A father-daughter team is taking Chicago’s storied sausage scene by storm, bringing creative combinations, fresh energy, and social media savvy to the Bronzeville neighborhood. The Hot Dog Box, a newish operation from founder Bobby Morelli and his nine-year-old daughter Brooklyn, debuted last August inside a fire-engine red shipping container inside the Boxville marketplace just east of 51st and the Green Line. Now the accolades are rolling in, and the team is preparing for a slew of new offerings this summer.
The Hot Dog Box opened with a tight two-dog selection: a traditional Chicago-style sausage dragged through the garden, and a creation dubbed the Bronzeville Bourbon Dog, with smokey barbecue sauce, sport peppers, bacon, and carrot-cabbage slaw. The latter has quickly become a best seller, but now shares a menu with other unusual combinations like a Compass Steak dog (four-ounce filet mignon hot dog, shrimp, spinach, creamy chipotle hot honey sauce) and a smoked teriyaki salmon hot dog (spinach, teriyaki sauce, green onions, toasted sesame seeds).
Chicagoans have so embraced Morelli’s decadent hot dogs that he’s aiming to introduce a new swath of options for the summer and a special menu available only during Sunday brunch. He’s in the midst of recipe testing for a chicken-and-waffle dog, and is considering Brooklyn’s suggestion of a pizza hot dog. The business is bustling enough that he’s already thinking about expanding beyond the box to a full location with indoor dining. When that eventually happens, he wants the container to remain.
“I’ve been searching for my life’s purpose and hot dogs are my channel,” he says. “If I have to go sell hot dogs on the corner to not have the pressure and stress of corporate America, I’m going to sell hot dogs and be at peace.”
The journey to hot dog greatness has been fraught for Morelli. A recording artist and web designer, he watched his livelihoods vanish over the first few months of the COVID-19 pandemic. A tour for his newly released album, Life on Replay, was canceled, and business clients seeking to cut down on costs began dropping away. When a partner backed out of a planned cookies and ice cream business in a Boxville container just three weeks before its launch, Morelli seized on the humble hot dog.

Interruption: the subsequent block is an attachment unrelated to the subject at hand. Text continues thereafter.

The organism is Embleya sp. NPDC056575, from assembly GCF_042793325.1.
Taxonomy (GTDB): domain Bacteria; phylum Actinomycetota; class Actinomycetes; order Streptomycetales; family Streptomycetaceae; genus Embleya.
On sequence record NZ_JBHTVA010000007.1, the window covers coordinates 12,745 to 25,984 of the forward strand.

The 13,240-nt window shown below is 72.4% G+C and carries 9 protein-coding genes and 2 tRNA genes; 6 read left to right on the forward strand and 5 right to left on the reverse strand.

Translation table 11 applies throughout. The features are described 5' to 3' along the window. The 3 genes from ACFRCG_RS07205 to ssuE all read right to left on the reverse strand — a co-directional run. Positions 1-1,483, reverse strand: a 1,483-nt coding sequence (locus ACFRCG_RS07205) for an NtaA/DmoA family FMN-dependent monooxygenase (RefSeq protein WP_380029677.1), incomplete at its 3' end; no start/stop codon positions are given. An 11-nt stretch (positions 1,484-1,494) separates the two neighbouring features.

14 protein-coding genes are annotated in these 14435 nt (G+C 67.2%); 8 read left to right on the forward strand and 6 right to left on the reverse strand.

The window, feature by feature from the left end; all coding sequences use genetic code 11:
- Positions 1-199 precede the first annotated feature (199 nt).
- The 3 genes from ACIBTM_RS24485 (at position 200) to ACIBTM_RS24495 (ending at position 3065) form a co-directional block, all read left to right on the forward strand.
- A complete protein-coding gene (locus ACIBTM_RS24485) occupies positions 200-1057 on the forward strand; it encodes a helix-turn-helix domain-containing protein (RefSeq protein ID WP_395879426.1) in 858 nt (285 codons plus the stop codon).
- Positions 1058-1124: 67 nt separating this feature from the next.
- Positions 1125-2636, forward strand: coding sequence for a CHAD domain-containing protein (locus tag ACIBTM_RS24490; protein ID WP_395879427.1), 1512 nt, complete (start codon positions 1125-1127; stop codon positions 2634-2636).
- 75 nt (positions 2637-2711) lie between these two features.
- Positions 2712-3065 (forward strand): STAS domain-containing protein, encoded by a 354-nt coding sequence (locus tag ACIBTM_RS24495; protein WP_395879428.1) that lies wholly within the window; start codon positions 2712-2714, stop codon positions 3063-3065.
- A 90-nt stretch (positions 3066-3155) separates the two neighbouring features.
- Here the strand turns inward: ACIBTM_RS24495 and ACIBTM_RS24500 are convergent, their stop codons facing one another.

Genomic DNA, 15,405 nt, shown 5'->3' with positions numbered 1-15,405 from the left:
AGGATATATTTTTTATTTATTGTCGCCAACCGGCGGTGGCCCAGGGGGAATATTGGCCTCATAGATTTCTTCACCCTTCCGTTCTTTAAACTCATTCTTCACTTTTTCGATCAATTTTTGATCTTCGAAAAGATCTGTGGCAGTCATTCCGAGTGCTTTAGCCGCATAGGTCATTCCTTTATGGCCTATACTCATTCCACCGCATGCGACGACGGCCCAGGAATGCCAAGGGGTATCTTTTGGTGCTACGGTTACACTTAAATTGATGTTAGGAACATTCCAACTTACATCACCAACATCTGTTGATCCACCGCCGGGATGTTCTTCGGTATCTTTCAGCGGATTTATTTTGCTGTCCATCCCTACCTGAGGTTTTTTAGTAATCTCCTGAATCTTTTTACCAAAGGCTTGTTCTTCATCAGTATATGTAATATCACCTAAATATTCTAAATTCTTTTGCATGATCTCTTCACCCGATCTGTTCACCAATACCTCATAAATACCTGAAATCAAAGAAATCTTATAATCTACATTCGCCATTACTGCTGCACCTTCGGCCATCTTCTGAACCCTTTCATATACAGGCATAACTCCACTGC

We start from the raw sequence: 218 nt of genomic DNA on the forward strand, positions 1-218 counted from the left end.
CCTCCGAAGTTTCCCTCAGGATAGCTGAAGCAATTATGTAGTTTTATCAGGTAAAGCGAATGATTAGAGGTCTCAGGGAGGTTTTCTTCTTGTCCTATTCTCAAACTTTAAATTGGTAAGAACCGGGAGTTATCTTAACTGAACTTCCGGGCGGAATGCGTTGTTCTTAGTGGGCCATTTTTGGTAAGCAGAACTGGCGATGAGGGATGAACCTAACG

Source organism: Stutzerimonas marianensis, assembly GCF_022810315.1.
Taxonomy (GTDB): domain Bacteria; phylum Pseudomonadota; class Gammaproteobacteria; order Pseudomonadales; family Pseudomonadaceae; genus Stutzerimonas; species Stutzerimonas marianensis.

Morelli says he never anticipated the huge public reaction to his menu, the box (equipped with a giant Connect Four game for customers to play while they wait), or Brooklyn, his pint-sized assistant. The pair have become fixtures on the Hot Dog Box’s Instagram account, giggling over dad jokes and busting out dance moves inside the 400-square-foot restaurant. Brooklyn has become so popular among those in the know that customers will leave tips for her even when she’s not working.
Working side-by-side with his eldest daughter has given Morelli a chance to show her how to work hard for what she wants. He didn’t have a relationship with his own father growing up, and now he and his wife feel its important to teach self sufficiency to Brooklyn and her sister, five-year-old Bailey.
“She’s nine, so I’m not expecting it to be a life-long decision,” he says. “But I look at it as a part of my legacy. [She’ll] always be able to know how to go out and make money with her own two hands — she doesn’t have to be dependent on anyone.”
The Hot Dog Box, 330 E. 51st Street inside Boxville Marketplace, Open noon to 5 p.m. Wednesday through Saturday.
- Bobby Morelli is the sausage king of Bronzeville [Reader]